Joe Biden

Remarks to the United States Fire Administrator's Summit on Fire Prevention and Control

October 10, 2023

[The President addressed the summit, which was held at the National Emergency Training Center in Emmitsburg, MD, via videoconference.]

The President. Hello, hello, hello. Thank you, Dr. Lori, for that introduction. You and your team deserve tremendous credit for what you've accomplished over these last 2 years.

And a special hello to Eddie—Ed Kelly, my good friend. Ed, I can't see you out there, but I'm sure you're around. And also Kevin—and Chief Kevin Quinn as well.

Look, I joined this summit virtually last year, and I wanted to be with you in person this year. But there was a critical issue, and it required me to stay at the White House to respond to the terrorist attacks in Israel.

We've gotten word that several firefighters have already been killed in the assault on Israel, and Dr. Lori and her team are in touch with fire officials on the ground.

You know, you've heard me say before: God made man, then he made a few firefighters. [Laughter] And that's pretty close to the—the overwhelming human instinct is to run away from danger, and there's no more frightening danger than a fire. And when that bell rings, you run toward it. You put your gear on, you jump on the truck, and you do what you've got to do.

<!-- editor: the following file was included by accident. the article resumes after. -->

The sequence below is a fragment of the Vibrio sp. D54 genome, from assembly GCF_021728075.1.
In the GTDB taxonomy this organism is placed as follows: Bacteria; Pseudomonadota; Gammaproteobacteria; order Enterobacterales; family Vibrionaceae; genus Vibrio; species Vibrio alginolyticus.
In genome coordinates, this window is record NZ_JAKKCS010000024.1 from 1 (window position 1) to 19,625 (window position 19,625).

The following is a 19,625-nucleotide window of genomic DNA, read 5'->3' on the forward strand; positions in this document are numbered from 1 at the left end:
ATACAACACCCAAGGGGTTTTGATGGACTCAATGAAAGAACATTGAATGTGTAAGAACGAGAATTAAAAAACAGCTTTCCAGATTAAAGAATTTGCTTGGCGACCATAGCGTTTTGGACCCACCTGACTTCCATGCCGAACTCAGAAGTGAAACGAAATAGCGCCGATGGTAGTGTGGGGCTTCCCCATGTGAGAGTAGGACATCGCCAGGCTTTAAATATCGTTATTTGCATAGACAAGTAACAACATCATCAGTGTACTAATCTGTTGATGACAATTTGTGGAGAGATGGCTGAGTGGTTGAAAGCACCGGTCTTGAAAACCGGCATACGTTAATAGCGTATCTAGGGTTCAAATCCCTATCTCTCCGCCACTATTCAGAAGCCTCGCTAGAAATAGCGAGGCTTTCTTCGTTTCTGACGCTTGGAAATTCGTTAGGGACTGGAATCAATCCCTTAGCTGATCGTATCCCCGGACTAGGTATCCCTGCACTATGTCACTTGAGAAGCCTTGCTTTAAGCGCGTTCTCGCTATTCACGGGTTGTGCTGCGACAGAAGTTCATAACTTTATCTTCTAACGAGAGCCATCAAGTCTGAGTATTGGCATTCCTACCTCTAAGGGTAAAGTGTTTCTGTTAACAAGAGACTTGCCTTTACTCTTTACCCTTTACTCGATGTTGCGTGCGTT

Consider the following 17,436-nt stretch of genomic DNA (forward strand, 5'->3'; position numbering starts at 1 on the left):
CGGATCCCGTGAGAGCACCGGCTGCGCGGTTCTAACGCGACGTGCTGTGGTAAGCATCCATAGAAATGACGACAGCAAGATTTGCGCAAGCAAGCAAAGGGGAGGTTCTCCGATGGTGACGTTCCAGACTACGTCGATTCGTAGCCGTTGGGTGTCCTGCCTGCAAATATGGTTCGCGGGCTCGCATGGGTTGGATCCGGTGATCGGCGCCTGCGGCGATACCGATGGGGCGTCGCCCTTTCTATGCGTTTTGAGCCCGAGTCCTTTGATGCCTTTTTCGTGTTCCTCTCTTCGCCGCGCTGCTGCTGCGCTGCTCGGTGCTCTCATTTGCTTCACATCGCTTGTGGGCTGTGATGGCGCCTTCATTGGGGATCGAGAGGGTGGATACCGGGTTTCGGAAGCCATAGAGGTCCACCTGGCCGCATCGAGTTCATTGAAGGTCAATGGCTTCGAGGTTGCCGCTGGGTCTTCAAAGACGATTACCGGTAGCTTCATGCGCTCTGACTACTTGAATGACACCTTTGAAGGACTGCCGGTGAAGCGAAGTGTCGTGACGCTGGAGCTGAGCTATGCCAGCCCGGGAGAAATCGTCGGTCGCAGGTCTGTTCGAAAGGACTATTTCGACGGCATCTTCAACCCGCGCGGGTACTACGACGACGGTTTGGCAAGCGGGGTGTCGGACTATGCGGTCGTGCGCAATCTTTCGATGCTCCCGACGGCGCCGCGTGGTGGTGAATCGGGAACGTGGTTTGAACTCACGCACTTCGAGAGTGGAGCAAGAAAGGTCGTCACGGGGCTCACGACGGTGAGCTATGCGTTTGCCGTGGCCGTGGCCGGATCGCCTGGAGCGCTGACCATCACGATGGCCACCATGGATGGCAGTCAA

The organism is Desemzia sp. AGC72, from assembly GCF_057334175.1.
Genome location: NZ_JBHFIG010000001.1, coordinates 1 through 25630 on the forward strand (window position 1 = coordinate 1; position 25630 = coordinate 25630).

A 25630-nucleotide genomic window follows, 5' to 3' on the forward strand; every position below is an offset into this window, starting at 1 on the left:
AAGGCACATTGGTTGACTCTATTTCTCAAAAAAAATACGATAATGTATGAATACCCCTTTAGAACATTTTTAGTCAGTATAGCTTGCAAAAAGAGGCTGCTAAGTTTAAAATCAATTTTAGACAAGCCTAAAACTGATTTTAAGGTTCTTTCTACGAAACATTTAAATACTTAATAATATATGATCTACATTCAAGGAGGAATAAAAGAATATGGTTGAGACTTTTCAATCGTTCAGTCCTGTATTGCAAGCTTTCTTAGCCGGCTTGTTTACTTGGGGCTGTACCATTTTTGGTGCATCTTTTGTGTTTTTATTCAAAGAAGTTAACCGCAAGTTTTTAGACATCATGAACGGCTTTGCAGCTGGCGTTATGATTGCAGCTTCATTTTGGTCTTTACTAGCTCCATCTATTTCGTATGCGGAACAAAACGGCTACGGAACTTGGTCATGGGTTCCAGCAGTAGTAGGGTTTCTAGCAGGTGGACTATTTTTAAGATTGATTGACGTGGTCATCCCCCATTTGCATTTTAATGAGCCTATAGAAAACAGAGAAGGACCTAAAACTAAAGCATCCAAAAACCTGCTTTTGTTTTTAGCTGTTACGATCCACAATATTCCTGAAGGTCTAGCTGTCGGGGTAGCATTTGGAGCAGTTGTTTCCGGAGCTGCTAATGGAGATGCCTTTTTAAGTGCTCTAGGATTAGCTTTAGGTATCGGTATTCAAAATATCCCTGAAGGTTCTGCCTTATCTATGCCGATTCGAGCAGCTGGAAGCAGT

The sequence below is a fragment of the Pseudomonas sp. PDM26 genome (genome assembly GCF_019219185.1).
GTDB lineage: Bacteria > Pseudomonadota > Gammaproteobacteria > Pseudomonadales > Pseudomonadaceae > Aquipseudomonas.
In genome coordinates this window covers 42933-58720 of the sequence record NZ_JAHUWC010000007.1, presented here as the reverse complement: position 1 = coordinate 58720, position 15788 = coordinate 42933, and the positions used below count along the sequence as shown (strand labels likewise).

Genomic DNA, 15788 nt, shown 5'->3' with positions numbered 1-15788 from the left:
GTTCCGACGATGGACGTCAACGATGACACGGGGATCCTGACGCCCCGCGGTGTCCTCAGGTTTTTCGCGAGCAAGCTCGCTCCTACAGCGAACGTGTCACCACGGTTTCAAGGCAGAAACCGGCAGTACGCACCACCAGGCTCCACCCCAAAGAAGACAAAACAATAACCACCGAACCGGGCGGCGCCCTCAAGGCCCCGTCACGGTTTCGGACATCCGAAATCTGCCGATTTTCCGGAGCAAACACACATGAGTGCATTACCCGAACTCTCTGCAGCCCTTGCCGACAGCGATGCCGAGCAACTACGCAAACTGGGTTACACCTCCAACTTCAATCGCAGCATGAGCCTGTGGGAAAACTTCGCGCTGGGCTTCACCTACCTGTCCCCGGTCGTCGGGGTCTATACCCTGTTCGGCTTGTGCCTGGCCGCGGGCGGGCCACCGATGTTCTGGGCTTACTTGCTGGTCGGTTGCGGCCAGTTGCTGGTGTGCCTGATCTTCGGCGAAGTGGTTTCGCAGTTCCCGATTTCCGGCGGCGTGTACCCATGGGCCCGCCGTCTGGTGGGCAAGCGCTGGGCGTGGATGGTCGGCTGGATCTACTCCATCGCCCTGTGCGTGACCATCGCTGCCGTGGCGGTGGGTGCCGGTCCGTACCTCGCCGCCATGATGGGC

Because being a firefighter isn't just what you do, it's who you are.

But we also know your bravery comes at a real cost. This year alone, we've had—already had 61 line-of-duty firefighters' deaths in the United States. And I've had far too many firefighter funerals that I've attended in my life, from coast to coast.

This is a dangerous profession, and there's no getting around it. But there are things we can do to make the job a little bit safer. And that's what I want to talk about today.

With the effects of climate change becoming more severe, fire departments that never trained for wildfires—to fight wildfires are facing wildfires head on now.

And Jill and I just visited Maui in the wake of that historic fire there——

[At this point, the President wiped his nose with a handkerchief.]

Excuse me, I have a bit of a cold—and we met firefighters who performed breathtaking acts of heroism while their own homes stood at risk and some burned to the ground.

This is National Fire Prevention Week, and the one thing we can do to make our job—your jobs safer is to prevent the fires in the first place. So we launched a national initiative offering Federal grants to help local governments adopt the most up-to-date building codes to make structures more resilient to extreme weather events and—like wildfires and hurricanes. It makes a difference.

In January of last year, a fire tore through affordable housing units in Philadelphia, killing 12 people—many of whom were children—in large part because the smoke detectors didn't work. In the wake of this tragedy, I signed a bill that requires affordable housing units to have reliable, tamper-resistant smoke alarms.

Just 4 days after that Philadelphia fire I just referenced, another fire took place, costing 17 lives in Bronx—in the Bronx because the building made up of affordable housing units had no firesafe—none—it was not firesafe. Period.